Dedicated to reviving the traditional Hawaiian art of thatched house building called hale, Sinensi is leading the construction of countless new architectural structures and training the next generation of practitioners to continue the practice.

Inspired by the song and dance of his elders, Tsering Wangmo Satho co-founded Chaksam-pa, a Tibetan dance and opera company committed to sharing and preserving the artistic heritage of Tibet.

Founder of Step Africa!, the first professional company dedicated to the percussive dance of stepping, Williams preserves and promotes the art of stepping through performances and educational experiences to thousands of students each year.

  • Shaka ZuluBlack masking artist, stilt dancer, and musician from New Orleans, Louisiana

A master of New Orleans black masking, drumming and stilt dancing, Shaka Zulu has transcended traditions as a teacher and culture bearer whose talents are celebrated nationally and internationally.

Inspired by her grandmother’s wool and carding tools, Natani’s curiosity to learn to knit inspired a lifelong love of art. Naataanii is also recognized as a gifted and prolific mentor and teacher of holistic Diné weaving practices – from sheep rearing, to shearing and dyeing wool, and through the complex techniques of making and weaving textiles on the loom.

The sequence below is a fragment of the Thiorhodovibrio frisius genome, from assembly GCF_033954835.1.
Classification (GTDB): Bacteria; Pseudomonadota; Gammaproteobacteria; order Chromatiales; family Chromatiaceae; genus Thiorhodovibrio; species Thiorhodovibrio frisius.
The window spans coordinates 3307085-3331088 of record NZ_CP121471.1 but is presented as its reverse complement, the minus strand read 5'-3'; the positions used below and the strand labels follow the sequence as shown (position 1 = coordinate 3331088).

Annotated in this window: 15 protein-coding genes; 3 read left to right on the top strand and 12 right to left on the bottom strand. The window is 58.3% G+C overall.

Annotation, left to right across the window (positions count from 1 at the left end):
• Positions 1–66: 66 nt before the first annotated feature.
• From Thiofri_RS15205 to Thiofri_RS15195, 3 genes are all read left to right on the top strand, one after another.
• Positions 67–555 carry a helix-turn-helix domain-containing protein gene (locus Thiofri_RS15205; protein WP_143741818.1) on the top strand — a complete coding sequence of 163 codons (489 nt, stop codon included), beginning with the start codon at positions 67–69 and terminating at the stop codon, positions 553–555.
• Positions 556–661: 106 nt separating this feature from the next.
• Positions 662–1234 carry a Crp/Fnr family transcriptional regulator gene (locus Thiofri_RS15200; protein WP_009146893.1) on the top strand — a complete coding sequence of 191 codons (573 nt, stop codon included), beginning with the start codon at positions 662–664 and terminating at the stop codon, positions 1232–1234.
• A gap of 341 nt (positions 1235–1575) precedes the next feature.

Naataanii is the 2022 recipient of the Bess Lomax Hawes National Heritage Fellowship, presented in recognition of an individual who has made significant contributions to the preservation and awareness of cultural heritage.

About the National Heritage Fellowship
The National Heritage Fellowship is the country’s highest honor in folk and traditional arts. Including the Class of 2022, the Arts Endowment has awarded 467 National Heritage Fellowships since 1982, in more than 200 individual art forms, including Hill Country blues musician and songwriter Cedric Burnside, Chicana Altarista Ofelia Esparza, Tlingit Anarel Bron Serras, Bronzy Blues musician and songwriter Cedric Burnside. Acknowledging the working artists. , leather worker James F. Jackson, wood player and composer Rahim Alhaj, and quilting community advocate Caroline Mazloumi. More information about National Heritage Fellows is available on the Arts Endowment website.

Fellowship recipients are nominated by the public, often members of their own communities, and then judged by a panel of experts in folk and traditional arts. The panel’s recommendations are reviewed by the National Council on the Arts, which forwards its recommendations to the Arts Endowment Chair, who makes the final decision. Visit the National Endowment for the Arts website for more information and to submit a nomination.

About the National Endowment for the Arts
Established by Congress in 1965, the National Endowment for the Arts is an independent federal agency whose funding and support provides opportunities for Americans to participate in the arts, exercise their imaginations, and develop their creative abilities. Through partnerships with state arts agencies, local leaders, other federal agencies, and the philanthropic sector, the Arts Endowment supports arts education, affirms and celebrates America’s rich and diverse cultural heritage, and extends its work to promote equal access to the arts in every community. Across America. To learn more, visit or follow us TwitterFacebook, Instagram, and YouTube.